OCR for page 8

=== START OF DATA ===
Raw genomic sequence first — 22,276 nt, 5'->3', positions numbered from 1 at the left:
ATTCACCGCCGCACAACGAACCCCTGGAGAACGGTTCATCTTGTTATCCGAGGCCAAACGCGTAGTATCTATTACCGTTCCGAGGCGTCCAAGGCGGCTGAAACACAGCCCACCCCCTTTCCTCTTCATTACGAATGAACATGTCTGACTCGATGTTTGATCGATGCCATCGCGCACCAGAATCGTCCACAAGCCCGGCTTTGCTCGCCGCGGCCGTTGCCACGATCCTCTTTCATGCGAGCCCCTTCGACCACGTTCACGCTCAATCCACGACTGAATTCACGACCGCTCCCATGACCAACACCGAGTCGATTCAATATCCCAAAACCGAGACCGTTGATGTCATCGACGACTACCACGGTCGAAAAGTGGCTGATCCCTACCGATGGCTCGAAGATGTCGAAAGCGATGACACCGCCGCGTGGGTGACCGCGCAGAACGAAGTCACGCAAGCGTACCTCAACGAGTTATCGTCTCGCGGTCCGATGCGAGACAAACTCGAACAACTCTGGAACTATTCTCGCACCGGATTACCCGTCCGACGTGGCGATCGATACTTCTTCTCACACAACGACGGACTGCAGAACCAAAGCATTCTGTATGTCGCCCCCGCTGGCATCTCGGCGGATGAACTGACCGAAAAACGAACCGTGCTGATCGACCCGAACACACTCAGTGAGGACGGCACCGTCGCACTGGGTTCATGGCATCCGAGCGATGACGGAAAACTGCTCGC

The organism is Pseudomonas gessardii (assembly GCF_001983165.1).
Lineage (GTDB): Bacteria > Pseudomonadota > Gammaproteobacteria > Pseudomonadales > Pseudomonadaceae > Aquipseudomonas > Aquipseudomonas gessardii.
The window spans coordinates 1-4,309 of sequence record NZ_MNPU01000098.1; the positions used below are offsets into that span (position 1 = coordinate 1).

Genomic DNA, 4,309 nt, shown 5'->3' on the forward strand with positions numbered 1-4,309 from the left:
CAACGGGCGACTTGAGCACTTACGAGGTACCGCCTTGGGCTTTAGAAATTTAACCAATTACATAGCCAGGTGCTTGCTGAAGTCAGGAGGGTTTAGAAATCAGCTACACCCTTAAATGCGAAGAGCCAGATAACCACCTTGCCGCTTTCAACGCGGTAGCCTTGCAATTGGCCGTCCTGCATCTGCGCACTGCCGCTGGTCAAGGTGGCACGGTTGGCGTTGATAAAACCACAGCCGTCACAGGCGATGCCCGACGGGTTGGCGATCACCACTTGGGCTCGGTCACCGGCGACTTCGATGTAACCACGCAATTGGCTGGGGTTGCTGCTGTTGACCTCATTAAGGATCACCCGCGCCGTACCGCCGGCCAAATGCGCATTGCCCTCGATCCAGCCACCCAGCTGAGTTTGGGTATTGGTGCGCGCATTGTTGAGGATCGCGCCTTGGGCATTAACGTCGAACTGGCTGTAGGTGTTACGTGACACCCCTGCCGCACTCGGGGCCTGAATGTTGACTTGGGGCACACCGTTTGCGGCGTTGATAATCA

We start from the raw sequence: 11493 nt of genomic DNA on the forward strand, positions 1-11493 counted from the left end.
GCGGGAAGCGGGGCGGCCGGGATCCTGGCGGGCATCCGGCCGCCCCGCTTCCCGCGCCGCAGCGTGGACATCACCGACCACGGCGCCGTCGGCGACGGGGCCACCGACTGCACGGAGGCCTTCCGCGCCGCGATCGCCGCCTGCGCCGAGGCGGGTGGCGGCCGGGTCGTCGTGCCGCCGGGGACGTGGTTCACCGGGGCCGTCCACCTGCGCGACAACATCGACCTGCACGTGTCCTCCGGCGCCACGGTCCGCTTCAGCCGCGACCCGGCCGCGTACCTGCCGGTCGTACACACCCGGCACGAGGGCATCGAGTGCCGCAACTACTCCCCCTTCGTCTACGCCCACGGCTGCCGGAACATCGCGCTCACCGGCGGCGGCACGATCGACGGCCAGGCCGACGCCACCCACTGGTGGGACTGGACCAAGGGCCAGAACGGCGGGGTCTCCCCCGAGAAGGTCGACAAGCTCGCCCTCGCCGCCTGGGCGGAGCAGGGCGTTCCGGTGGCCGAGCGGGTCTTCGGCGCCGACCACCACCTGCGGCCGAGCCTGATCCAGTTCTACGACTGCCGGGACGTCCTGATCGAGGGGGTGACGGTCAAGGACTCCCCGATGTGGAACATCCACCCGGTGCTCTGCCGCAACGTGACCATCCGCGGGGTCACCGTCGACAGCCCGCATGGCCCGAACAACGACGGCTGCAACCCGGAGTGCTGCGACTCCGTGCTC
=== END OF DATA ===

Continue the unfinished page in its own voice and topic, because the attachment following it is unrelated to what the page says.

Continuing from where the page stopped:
--> BOX 2.2 Asteroid Taxonomy and Meteorite Classification The asteroid taxonomic groups are derived from studies of a great variety of visible and near-infrared spectra and albedos of main-belt asteroids, which are relatively large and easy to observe.* The earliest recognized and largest groups are S (siliceous), C (carbonaceous), and M (metallic). Each of these taxonomic groups consists of a diverse collection of objects; for example, the S group has now been subdivided into numerous subgroups. Asteroid (4) Vesta and a large number of small, nearby asteroids compose the V group. About a dozen other letters of the alphabet have been used to categorize main-belt asteroids. This same system is utilized for near-Earth objects (NEOs) when sufficient spectral information is available. However, classification into one of the taxonomic groups is only a first stage, and compositional interpretation commonly requires more detailed spectral information. Meteorites are more accessible, and laboratory investigations of their chemistry and petrology have resulted in an even more detailed classification system. Most meteorites are chondrites, stony objects of roughly solar chemical composition (minus the most volatile elements). Of these, nearly all fall in the broad ordinary chondrite class, which has been further subdivided. Other, highly reduced chondrites fall in the enstatite chondrite group, whereas those containing appreciable organic matter are the carbonaceous chondrites. Most other stony meteorites are achondrites, of which the HED (howardite-eucrite-diogenite) group is prominent. The achondrites are igneous rocks or, in the case of the so-called primitive achondrites, residues after the extraction of small quantities of melt. Iron meteorites are samples of differentiated asteroid cores or segregated small pods of metal. They exist in many forms, distinguished by their compositions and cooling histories. Pallasites and other stony-iron meteorites are metal-silicate mixtures that also formed in other differentiated bodies. *   M.J. Gaffey, T.H. Burbine, and R.P. Binzel, “Asteroid spectroscopy: Progress and perspectives,” Meteoritics, 28:161–187, 1993. ous alteration at low temperatures, resulting in the formation of complex assemblages of hydrous clay minerals, carbonates, sulfates, and organic molecules. The spectral signature for water of hydration in phyllosilicates is particularly diagnostic for asteroids that have suffered aqueous alteration. A few carbonaceous chondrites have been dehydrated at high temperatures, and controversy exists concerning whether meteorites of this type are commonly represented among the main-belt C asteroid population. The NEAR spacecraft imaged C-type asteroid (253) Mathilde during a flyby in June 1997. C-type asteroids are also recognized among the NEOs. The terminal stages of a comet's life are not well understood, but it is likely that progressive loss of volatiles during repeated passages close to the Sun causes depletion of surface volatiles, creating an inert mantle that seals off the interior. Without the presence of a coma or tail, such a body will resemble an asteroid. At least one NEO, (4015) Wilson-Harrington, has exhibited one episode of cometary behavior,13 and the orbital similarity between (3200) Phaeton and the associated Geminid meteor stream suggests that this body may also have been a comet. Although it is generally thought that cometary materials are sampled as interplanetary dust particles but are not represented in the world's meteorite collections, this view may reflect ignorance about the nature of the nonvolatile (rocky) components of cometary nuclei. Comets, as well as dark D- and P-type asteroids located in the outer main belt, may have been sampled as interplanetary dust particles, or micrometeorites.14 Some main-belt and Earth-approaching asteroids have nondiagnostic (relatively featureless) spectra. Included in this category are E and M types, which spectrally resemble enstatite achondrite and iron meteorites, respectively. A spectral and dynamical link has been made between NEO (3103) Egar and enstatite achondrites.15 Although such connections are implied in most asteroid classification schemes, they have not been rigorously demonstrated, and several of these asteroids exhibit absorption bands due to water of hydration which appear to make these particular objects incompatible with nominal analogs. There are also asteroid classes (e.g., T- and F-